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I assume that "x is a limit point of S " means that:

Every open ball that is centered at x contains some point of S other than x .

For metric spaces.

Suppose there is an > 0 such that B(x, ) S {x} = {s1 , , sn } is finite. Let
i = d(x, si ) be the distance from x so si for each i . Now let = 12 min(1 , , n ) . Then
B(x, ) S {x} = , which means that x cannot be a limit point of S .

By contrapositive, if x is a limit point of S , then every open ball centered at x contains

infinitely many points of S .

For topological spaces.

Modifying the proposition by replacing "open ball containing x " with "open set containing x "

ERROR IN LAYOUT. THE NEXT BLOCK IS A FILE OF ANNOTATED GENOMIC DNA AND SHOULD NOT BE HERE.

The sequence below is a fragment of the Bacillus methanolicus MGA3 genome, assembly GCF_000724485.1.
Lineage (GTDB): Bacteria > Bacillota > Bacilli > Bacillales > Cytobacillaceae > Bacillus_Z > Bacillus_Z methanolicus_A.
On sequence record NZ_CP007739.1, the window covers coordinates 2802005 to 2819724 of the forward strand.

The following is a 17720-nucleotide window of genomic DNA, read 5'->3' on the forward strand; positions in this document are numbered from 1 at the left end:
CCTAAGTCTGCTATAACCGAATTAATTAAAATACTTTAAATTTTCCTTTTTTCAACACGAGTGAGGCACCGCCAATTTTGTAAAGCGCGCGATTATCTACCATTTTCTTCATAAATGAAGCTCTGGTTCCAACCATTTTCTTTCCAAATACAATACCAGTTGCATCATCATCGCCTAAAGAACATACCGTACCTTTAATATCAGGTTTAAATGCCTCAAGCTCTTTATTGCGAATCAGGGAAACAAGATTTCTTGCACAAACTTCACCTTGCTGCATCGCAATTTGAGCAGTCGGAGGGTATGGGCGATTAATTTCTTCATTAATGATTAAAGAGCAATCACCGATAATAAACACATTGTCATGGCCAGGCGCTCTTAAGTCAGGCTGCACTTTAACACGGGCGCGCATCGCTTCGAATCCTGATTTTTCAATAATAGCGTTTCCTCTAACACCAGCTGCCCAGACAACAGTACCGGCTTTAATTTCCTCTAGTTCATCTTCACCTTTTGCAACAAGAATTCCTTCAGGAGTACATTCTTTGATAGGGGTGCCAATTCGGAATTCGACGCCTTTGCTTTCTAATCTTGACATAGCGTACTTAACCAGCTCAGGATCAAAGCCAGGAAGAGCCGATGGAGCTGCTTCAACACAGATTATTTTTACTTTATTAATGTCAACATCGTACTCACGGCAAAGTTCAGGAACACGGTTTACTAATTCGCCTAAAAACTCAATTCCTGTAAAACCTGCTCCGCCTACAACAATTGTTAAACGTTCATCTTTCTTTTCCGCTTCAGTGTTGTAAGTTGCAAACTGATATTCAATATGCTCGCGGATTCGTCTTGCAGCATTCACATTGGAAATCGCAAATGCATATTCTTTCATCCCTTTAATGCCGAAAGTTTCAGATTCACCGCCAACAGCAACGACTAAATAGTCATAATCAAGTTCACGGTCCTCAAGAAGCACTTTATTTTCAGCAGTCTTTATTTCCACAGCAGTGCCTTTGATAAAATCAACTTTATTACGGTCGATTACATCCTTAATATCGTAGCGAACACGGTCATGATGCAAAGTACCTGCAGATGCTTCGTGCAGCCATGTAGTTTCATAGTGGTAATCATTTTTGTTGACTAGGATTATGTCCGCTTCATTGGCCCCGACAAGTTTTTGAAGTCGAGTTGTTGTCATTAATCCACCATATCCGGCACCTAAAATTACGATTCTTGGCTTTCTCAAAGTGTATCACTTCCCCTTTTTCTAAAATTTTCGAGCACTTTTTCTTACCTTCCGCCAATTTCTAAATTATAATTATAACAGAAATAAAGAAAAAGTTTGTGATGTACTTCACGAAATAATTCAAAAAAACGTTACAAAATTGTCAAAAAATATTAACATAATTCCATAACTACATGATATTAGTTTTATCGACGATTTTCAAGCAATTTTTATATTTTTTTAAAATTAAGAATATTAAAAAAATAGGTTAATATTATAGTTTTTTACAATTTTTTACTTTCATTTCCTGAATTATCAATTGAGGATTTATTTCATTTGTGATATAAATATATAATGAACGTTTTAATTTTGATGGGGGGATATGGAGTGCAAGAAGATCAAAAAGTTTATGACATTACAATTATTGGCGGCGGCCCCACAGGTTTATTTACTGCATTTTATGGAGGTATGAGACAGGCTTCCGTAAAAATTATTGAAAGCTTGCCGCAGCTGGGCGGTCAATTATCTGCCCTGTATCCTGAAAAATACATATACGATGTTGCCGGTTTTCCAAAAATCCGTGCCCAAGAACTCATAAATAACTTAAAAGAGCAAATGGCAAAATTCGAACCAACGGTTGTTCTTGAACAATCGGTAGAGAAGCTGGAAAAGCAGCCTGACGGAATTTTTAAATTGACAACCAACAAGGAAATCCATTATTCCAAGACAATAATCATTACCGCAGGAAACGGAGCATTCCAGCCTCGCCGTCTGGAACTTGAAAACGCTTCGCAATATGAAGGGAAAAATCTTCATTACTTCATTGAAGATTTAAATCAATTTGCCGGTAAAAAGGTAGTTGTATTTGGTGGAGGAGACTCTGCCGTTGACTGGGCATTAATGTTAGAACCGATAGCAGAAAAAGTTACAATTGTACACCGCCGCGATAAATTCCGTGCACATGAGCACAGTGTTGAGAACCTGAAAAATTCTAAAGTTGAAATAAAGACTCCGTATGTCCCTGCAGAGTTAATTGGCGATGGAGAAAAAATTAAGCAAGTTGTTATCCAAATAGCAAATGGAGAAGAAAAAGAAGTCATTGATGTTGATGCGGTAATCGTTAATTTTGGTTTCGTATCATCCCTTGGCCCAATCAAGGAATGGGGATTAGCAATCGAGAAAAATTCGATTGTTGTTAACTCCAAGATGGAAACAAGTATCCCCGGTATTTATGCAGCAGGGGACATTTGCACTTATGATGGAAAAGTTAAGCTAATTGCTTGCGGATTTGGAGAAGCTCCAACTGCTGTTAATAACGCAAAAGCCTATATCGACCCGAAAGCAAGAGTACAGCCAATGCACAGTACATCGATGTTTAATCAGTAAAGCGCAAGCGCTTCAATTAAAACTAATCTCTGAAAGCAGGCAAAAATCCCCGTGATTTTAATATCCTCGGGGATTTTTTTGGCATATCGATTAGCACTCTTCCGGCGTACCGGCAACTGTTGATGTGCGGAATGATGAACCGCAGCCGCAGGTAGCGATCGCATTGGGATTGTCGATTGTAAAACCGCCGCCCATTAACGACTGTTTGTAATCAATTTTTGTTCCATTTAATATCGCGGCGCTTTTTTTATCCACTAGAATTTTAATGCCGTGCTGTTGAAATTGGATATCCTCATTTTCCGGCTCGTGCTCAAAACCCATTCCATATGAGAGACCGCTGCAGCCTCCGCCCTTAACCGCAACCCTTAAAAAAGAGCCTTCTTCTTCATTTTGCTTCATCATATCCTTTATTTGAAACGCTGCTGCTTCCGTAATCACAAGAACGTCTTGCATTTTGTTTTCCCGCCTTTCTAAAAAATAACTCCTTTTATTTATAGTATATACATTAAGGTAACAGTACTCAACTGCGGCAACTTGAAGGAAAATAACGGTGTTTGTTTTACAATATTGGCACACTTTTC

(i.e., "open neighborhood of x "), the result is false in general but true in T1 (or better) spaces.
A space is T1 if and only if for every x and y , x y , there are open subsets U and V such that
x U V and y V U .

One argues as above: suppose there is an open set U containing x such that
U S {x} = {s1 , , sn } is finite. For each i , let Ui be an open set containing x but not
containing si (the existence of Ui is guaranteed by the separation property). Then
V = U U1 Un is a finite intersection of open sets, hence open, it contains x , and
V S {x} = , so x is not a limit point of S .

However, the proposition fails if X is not T1 . Let x and y be elements that witness the fact that
X is not T1 . So either all open sets that contains x also contain y , or all open sets that contain
y also contain x . Assume without loss of generality that all open sets that contain x also
contain y . Then S = {y} has x as a limit point, but every open set that contains x intersects S
at a single point, not infinitely many.